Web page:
137, 140 (1987). At the first four steps of the evaluation
process, the claimant must show: (1) the claimant is not
engaged in “substantial gainful activity”; (2)
the claimant has a “severe medically determinable . . .
impairment . . . or a combination of impairments” that
has lasted or is expected to last for at least one year; and
(3) the impairment(s) either meet or equal one of the
Listings of presumptively disabling impairments; or
(4) the claimant is unable to perform his or her “past
relevant work.” 20 C.F.R. § 404.1520(a)(4)(i-iv);
Grogan, 399 F.3d at 1260-61. If the claimant cannot
show that his or her impairment meets or equals a Listing but
proves that he or she is unable to perform his or her
“past relevant work, ” the burden of proof shifts
to the Commissioner, at step five, to show that the claimant
is able to perform other work in the national economy,
considering the claimant's residual functional capacity
(“RFC”), age, education, and work experience.
Background and Procedural History
Wintersberger is a 59-year-old woman who lives in
Albuquerque, New Mexico, with her two small dogs. AR 31,
Ms. Wintersberger earned her bachelor's degree in
Business Computer Systems from the University of New Mexico,
and worked as a program analyst and a help desk analyst for
more than 20 years. AR 31-33, 153. Ms. Wintersberger stopped
working on October 2, 2014, because her job was eliminated.
AR 33, 152.
Wintersberger filed her initial application for Disability
Insurance Benefits (“DIB”) on November 12, 2014,
alleging disability beginning on October 2, 2014, due to
multiple sclerosis and herpes simplex keratitis in her left
eye. AR 134-35, 152. The Social Security Administration
(“SSA”) denied her claims initially and on
reconsideration. AR 50-70. Ms. Wintersberger requested a
hearing by an ALJ. AR 85-86. On February 8, 2017, ALJ Doug
Gabbard held a hearing, at which Ms. Wintersberger and a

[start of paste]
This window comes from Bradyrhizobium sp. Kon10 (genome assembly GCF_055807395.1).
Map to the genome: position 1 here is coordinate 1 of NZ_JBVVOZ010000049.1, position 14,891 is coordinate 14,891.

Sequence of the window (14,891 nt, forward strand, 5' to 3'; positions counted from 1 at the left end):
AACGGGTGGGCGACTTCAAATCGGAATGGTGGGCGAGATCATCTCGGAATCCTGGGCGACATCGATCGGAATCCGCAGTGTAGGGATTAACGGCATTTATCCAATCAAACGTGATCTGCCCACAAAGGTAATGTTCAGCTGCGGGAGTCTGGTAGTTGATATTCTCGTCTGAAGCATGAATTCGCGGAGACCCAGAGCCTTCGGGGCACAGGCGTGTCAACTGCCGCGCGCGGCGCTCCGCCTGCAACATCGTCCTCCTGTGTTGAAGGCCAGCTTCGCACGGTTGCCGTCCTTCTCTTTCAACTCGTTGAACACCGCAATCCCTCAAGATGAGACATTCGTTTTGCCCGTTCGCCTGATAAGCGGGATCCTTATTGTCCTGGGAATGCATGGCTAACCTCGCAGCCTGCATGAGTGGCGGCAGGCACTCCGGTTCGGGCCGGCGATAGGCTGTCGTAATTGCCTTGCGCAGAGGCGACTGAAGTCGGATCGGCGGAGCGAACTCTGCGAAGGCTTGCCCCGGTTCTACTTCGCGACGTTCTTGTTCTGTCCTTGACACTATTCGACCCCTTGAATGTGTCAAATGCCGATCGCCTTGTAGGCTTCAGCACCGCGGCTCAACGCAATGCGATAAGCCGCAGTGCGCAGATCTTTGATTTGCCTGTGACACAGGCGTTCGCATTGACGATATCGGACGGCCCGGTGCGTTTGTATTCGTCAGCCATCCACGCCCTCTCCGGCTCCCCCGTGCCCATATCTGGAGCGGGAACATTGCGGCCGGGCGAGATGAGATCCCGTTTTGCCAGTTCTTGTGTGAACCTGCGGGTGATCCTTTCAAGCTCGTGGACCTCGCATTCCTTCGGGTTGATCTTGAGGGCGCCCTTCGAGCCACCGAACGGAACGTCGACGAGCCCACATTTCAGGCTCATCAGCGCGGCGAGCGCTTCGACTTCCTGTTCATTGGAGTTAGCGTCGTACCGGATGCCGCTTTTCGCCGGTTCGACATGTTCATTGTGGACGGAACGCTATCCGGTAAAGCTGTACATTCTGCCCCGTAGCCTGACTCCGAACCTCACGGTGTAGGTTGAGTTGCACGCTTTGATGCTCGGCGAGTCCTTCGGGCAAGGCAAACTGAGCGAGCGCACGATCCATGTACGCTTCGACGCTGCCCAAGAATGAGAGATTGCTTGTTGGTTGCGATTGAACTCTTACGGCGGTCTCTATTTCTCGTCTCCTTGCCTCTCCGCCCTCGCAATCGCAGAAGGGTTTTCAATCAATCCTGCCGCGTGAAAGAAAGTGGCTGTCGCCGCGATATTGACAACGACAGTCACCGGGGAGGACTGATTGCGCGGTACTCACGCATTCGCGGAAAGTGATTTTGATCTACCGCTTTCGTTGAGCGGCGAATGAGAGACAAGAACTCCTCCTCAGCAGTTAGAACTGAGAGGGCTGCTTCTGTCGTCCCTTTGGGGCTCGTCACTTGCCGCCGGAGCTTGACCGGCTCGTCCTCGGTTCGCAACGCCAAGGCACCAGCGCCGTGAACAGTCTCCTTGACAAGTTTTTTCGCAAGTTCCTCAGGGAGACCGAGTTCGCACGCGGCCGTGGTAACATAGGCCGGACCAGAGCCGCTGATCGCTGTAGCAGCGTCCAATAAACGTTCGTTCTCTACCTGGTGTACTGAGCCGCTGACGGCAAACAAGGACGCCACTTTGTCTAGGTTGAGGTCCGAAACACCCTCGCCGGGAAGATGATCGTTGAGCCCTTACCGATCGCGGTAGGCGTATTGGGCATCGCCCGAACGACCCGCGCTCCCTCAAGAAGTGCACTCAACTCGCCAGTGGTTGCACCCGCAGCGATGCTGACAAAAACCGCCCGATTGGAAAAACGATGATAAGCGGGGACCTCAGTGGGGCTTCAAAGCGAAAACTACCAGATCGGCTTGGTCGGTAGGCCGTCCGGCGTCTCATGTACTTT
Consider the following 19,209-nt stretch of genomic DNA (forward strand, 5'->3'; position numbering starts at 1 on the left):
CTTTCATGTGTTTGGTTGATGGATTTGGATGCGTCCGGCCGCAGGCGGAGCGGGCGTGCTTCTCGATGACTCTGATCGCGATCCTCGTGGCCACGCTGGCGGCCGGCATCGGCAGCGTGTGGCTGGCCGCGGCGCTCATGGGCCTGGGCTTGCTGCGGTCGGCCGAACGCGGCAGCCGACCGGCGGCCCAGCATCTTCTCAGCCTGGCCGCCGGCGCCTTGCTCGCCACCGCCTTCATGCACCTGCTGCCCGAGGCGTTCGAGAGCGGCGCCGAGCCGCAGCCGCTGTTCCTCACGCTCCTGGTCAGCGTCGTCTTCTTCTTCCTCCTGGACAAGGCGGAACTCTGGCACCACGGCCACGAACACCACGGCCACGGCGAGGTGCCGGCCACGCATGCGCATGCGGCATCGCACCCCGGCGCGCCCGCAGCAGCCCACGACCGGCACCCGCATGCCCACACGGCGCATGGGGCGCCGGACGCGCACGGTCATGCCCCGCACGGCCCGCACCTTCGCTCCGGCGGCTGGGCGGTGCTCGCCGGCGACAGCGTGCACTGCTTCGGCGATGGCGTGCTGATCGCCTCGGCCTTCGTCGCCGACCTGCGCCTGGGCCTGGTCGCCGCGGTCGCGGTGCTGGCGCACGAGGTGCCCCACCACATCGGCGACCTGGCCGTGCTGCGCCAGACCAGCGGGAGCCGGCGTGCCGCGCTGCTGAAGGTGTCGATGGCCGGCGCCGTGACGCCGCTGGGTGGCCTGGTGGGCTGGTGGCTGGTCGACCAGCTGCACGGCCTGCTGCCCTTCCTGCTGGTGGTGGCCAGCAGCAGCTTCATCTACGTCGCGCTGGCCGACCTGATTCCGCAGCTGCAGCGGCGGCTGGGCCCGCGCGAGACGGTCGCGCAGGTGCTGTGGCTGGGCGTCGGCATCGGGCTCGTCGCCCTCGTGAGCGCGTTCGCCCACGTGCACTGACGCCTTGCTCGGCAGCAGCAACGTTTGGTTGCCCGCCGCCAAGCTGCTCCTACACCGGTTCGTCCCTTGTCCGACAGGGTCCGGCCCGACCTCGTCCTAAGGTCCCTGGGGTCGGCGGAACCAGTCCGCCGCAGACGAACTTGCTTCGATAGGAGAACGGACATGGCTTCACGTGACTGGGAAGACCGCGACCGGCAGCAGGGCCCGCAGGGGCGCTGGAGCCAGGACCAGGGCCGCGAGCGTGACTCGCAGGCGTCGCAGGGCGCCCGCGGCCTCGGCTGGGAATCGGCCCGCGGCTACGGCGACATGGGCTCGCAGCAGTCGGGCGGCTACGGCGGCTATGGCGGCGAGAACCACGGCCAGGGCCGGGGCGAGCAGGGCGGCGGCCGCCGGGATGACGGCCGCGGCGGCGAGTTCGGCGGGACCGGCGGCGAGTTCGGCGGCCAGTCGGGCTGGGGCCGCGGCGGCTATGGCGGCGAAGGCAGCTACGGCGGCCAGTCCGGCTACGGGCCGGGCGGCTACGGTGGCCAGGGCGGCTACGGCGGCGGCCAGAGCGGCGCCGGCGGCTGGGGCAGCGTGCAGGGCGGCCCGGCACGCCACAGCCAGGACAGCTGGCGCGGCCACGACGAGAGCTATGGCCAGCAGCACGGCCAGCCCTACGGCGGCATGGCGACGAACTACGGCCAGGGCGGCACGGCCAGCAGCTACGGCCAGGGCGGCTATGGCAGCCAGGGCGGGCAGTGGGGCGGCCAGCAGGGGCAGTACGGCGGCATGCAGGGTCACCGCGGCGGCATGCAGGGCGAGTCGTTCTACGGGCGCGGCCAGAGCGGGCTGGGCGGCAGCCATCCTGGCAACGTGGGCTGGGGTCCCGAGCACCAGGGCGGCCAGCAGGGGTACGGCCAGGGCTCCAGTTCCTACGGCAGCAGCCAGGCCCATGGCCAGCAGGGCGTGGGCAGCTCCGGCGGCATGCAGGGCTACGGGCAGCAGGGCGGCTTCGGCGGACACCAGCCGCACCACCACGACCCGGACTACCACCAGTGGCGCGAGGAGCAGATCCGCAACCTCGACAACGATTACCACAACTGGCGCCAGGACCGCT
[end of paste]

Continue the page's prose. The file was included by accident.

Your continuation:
vocational expert (“VE”) testified. AR 26-49. ALJ
Gabbard issued his unfavorable decision on March 23, 2017. AR
the five-step sequential evaluation process, the ALJ
determined that Ms. Wintersberger met the insured status
requirements of the Social Security Act through December 31,
2019. AR 16. At step one, the ALJ found that Ms.
Wintersberger had not engaged in substantial, gainful
activity since October 2, 2014, the alleged onset date.
Id. Because Ms. Wintersberger had not engaged in
substantial gainful activity for at least twelve months, the
ALJ proceeded to step two. At step two, the ALJ found that
Ms. Wintersberger's only severe impairment is multiple
sclerosis. AR 16. The ALJ found that Ms. Wintersberger's
obesity, left-eye interstitial keratitis from herpes simplex
virus, dural arteriovenous fistula status post embolization,
hyperlipidemia, bladder urgency and frequency, and
intermittent right arm numbness, “considered singly and
in combination, do not cause more than minimal limitation in
her ability to perform basic work activities and are
therefore nonsevere.” Id.
three, the ALJ found that none of Ms. Wintersberger's
impairments, alone or in combination, met or medically
equaled a Listing. AR 17. Because the ALJ found that none of
the impairments met a Listing, the ALJ assessed Ms.